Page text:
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Colin Devroe

Reverse Engineer. Blogger.

Attending October’s NEPA.js meet up

On Tuesday, October 10 I attended October’s NEPA.js meet up. John George of NEPA Web Solutions was this month’s presenter and his topic was Bitcoin and the Blockchain: Democratizing How We Exchange Value.

I believe all members of NEPA.js would agree, John’s presentation was arguably the best presentation the meet up group has had to-date. Though the Blockchain can seem a complex topic, John did an excellent job describing how it worked, where it is currently being used, and its future potential. Though the meet up was relatively well attended, I left wishing that so many more people had heard his presentation.

To further the lesson beyond the walls of the Scranton Enterprise Center, John also gave each attendee a gift in the form of a wallet containing a single bit of BTC. He also incentivized attendees to claim that bit for themselves by awarding the first few that did so with $50USD in BTC. Those that did it were rewarded indeed since the value of BTC has jumped to new record highs this month. Those that didn’t claim their bit may be kicking themselves for dragging their feet.

John will likely do this presentation again, in some form, under the NEPA Tech banner. Meet up’s like October’s are what is spurring the group to expand the group into a more general direction. This particular presentation had nothing to do with JavaScript – as the name NEPA.js would have you believe – and so we want to make sure each meet up is approachable by all that would be interested. You may remember me saying this over the last few months, and even in January I spelled it out specifically, but now there has been positive steps towards this happening. We’ll have more to announce in the near future.

Thanks to John for the amazing presentation, and for the bitcoin, and to the attendees for the active discussion.

Side note: My apologies for a terrible pano photo. I’ll try to do better next time.

Jason Washo interviewed on tecBRIDGE Radio

Jason Washo, owner of Sho Technology Solutions in downtown Scranton and someone who I’ve worked with on multiple client projects and who has become a friend over the last year, was recently interviewed on tecBRIDGE Radio.

Here’s just one bit:

I work hard, and I will work to bring things to close and I think a lot of people won’t do that. Getting something 80% of the way there is easy but bringing it to 100% I think is one the hardest parts. That is something I’m committed to.

Jason’s interview exudes positivity about our area, good work ethic, and a drive to do a good job. We can all learn from Jason.

Attending the August NEPA.js Meet up

The NEPA.js Meet up is really hitting its stride. Each meet up is pretty well supported – even in the summer – and the camaraderie and general feeling around each event is pretty great. Also, the Slack channel is pretty active.

If you’re within an hour or so of Scranton I’d recommend joining the meet up group, jumping into the Slack channels from time-to-time, and attending at least a few events per year. If you need help with any of these things send me an email.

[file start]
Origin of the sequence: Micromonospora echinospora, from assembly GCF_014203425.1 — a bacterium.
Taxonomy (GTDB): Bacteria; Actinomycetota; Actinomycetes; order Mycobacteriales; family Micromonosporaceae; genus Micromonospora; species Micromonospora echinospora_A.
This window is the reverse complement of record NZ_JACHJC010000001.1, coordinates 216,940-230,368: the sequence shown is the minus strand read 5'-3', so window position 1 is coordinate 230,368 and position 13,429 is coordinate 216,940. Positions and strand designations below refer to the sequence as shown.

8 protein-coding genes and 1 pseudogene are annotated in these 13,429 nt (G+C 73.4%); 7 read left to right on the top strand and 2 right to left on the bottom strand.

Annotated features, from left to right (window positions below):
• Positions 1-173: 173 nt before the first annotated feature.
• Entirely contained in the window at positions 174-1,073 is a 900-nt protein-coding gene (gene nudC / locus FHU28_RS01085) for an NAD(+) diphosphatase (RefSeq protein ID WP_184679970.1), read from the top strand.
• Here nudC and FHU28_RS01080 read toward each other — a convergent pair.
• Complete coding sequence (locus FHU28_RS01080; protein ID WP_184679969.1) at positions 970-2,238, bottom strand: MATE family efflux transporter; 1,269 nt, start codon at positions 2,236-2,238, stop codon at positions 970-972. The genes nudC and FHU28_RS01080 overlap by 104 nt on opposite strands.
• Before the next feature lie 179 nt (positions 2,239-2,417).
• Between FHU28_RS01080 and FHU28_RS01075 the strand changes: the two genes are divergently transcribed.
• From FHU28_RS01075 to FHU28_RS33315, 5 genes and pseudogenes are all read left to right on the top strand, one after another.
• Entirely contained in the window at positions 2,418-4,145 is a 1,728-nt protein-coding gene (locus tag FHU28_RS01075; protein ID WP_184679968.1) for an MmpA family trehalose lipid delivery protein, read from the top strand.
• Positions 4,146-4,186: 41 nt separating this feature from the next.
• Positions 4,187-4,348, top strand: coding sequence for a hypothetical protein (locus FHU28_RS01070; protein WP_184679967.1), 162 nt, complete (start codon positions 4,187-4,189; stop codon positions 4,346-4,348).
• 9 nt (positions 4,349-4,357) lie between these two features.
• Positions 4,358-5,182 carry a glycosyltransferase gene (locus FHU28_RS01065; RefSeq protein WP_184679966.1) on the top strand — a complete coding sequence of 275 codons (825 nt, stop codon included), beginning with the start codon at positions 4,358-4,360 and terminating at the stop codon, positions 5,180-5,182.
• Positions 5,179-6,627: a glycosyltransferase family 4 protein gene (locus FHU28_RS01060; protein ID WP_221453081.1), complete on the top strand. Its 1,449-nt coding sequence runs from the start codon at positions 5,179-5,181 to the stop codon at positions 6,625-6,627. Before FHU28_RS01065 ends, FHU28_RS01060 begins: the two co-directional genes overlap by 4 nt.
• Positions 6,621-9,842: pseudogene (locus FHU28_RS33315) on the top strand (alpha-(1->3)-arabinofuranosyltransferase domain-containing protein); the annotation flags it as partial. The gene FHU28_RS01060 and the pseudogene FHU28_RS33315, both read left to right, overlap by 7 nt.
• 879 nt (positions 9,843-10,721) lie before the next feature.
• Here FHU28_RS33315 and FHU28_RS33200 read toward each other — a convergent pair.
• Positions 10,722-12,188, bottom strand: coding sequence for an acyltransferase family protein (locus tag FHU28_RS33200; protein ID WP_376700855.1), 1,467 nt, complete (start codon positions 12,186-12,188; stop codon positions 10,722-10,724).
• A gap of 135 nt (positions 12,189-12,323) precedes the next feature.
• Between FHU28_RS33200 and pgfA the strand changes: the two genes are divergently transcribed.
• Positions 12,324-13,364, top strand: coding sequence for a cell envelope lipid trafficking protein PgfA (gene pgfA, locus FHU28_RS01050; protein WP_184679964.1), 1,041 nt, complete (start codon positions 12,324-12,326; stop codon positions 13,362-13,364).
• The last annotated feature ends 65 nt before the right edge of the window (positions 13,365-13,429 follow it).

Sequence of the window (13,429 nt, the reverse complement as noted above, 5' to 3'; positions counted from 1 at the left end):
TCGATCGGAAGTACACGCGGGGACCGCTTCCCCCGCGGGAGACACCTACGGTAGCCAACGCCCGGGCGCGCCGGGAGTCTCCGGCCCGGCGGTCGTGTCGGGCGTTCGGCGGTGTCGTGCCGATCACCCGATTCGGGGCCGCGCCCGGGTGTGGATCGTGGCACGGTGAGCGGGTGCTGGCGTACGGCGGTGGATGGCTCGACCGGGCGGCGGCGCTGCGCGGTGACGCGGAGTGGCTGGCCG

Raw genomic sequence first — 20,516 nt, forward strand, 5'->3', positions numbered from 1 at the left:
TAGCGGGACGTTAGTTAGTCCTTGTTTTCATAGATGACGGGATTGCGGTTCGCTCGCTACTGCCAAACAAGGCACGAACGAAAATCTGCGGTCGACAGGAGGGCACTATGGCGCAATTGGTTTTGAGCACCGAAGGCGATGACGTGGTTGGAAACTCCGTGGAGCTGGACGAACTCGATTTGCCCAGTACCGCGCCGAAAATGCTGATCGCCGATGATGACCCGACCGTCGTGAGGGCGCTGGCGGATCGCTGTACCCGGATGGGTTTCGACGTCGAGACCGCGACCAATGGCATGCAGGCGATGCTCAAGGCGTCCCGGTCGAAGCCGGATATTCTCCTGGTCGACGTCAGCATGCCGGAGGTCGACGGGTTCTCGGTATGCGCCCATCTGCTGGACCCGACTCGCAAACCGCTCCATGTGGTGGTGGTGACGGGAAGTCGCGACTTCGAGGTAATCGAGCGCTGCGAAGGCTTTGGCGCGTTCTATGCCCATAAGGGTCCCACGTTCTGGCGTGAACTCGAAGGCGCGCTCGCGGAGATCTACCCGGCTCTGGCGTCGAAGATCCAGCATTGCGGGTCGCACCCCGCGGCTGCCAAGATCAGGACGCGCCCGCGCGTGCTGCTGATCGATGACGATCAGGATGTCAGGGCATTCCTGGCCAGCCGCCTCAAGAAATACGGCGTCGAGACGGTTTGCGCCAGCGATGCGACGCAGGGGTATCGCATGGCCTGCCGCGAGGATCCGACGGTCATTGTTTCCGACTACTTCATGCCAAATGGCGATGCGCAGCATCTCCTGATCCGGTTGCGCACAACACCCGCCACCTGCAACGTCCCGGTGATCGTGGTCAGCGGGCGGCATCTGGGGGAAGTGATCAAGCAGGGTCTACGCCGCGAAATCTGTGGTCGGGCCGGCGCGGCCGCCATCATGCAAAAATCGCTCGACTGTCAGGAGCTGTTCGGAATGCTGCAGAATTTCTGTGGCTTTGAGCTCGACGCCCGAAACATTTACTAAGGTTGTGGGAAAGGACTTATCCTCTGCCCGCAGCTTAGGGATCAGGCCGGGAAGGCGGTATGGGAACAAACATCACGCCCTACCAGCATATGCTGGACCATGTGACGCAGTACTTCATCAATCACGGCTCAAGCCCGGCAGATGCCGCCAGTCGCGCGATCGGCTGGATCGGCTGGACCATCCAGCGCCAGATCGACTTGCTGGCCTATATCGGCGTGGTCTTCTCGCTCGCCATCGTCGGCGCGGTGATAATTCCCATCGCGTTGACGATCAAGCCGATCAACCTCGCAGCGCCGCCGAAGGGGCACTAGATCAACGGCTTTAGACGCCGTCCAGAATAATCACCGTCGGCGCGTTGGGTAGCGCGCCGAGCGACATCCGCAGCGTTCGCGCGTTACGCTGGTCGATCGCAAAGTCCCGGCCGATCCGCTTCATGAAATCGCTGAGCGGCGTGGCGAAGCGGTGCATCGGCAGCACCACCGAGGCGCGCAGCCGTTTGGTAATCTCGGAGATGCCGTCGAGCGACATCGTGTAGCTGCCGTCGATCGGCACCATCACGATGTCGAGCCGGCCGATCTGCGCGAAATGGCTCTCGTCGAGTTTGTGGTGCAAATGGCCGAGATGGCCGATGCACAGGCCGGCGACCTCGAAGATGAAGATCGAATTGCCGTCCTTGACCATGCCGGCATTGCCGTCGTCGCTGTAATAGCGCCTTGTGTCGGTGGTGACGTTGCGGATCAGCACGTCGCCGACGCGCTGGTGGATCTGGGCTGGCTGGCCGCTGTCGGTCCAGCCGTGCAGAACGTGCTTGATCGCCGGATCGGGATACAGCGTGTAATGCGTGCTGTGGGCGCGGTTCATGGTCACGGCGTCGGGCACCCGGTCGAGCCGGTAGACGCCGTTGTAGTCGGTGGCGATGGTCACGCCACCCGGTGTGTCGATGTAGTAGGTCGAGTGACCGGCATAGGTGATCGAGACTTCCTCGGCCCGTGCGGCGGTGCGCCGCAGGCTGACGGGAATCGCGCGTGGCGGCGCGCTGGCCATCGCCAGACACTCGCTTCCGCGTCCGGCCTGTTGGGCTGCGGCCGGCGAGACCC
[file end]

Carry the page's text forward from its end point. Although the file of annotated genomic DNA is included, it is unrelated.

Also, within the past few weeks we’ve seen a new group spin out of the NEPA.js group. A more general meet-and-work-on-stuff type of group created by Den Temple. This event fills the gaps for when there isn’t a NEPA.js group event.

This month’s presentation was by Ted Mielczarek. Ted works at Mozilla on build and automation tools for Mozilla’s primary product Firefox. He has, though, dabbled in a variety of other things at Mozilla like crash reporting and the gamepad web API. It was his experience building this API that spurred this month’s topic; Web APIs.

I remember jumping onto the web in the 90s and being blown away when I was able to put animated GIFs of X-Wing fighters on my personal Star Wars fan page. Today, web browsers support a variety of Web APIs that make the open web a true software development platform. There are APIs to control audio and video, to connect to MIDI-enabled devices, to connect to Bluetooth, VR and – of course – to allow for game controller input. There are lots of others too.

Ted did a great job showing demos of many of these APIs. Just enough for us to get the idea that the web has matured into a powerful platform upon which just about anything can be made.

Thanks to Ted for the work he put into creating the presentation and to all the attendees for helping the NEPA.js community thrive.

The Outline

Joshua Topolsky:

What’s most exciting about the platform is that we’re able to break apart and atomize story elements into forms that are sized for what we want to communicate. So our ability to point you toward some interesting data, or key facts about a story, or context about where a story is coming from is vastly expanded. But our system also provides an incredible way of building intricate, deep, creatively varied stories that can be a single narrative or a sum of parts. In short, it’s a complex new piece of tech: a real-time, highly extensible, extremely modern way of making things on the internet.

I applaud Josh and his team for trying to make something new with regards to publishing stories online. That is long, long overdue. But I think he’s overhyping it.

John Gruber seems to love it. 😉

My take? Pop news for the Snapchat generation. Not a bad thing to exist. Let’s revisit this to see where they are in 24 months. I have a feeling this one will be a flash in the pan due to the management of the thing not the thing itself.

Oh… one other bit; they do that whole “URL-changes-as-you-scroll-thing”. Hate that. But I’m old.